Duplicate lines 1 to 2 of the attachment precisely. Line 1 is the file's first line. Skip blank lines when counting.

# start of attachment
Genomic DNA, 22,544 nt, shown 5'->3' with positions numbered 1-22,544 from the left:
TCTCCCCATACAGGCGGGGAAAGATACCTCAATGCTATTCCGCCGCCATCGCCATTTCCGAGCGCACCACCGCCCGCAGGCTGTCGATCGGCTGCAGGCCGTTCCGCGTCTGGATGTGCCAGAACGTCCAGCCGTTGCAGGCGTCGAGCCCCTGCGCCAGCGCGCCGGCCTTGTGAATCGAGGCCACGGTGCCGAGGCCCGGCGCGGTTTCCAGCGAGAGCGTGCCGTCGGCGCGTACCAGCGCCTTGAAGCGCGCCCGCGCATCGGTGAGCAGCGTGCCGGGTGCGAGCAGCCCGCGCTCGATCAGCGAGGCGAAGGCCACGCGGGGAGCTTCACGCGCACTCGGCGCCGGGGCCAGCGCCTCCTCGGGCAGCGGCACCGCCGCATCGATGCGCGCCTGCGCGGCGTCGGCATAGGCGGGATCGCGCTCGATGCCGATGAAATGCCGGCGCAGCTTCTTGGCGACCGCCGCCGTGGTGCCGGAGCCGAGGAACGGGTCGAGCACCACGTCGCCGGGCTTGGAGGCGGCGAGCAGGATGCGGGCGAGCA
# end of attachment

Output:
Genomic DNA, 22,544 nt, shown 5'->3' with positions numbered 1-22,544 from the left:
TCTCCCCATACAGGCGGGGAAAGATACCTCAATGCTATTCCGCCGCCATCGCCATTTCCGAGCGCACCACCGCCCGCAGGCTGTCGATCGGCTGCAGGCCGTTCCGCGTCTGGATGTGCCAGAACGTCCAGCCGTTGCAGGCGTCGAGCCCCTGCGCCAGCGCGCCGGCCTTGTGAATCGAGGCCACGGTGCCGAGGCCCGGCGCGGTTTCCAGCGAGAGCGTGCCGTCGGCGCGTACCAGCGCCTTGAAGCGCGCCCGCGCATCGGTGAGCAGCGTGCCGGGTGCGAGCAGCCCGCGCTCGATCAGCGAGGCGAAGGCCACGCGGGGAGCTTCACGCGCACTCGGCGCCGGGGCCAGCGCCTCCTCGGGCAGCGGCACCGCCGCATCGATGCGCGCCTGCGCGGCGTCGGCATAGGCGGGATCGCGCTCGATGCCGATGAAATGCCGGCGCAGCTTCTTGGCGACCGCCGCCGTGGTGCCGGAGCCGAGGAACGGGTCGAGCACCACGTCGCCGGGCTTGGAGGCGGCGAGCAGGATGCGGGCGAGCA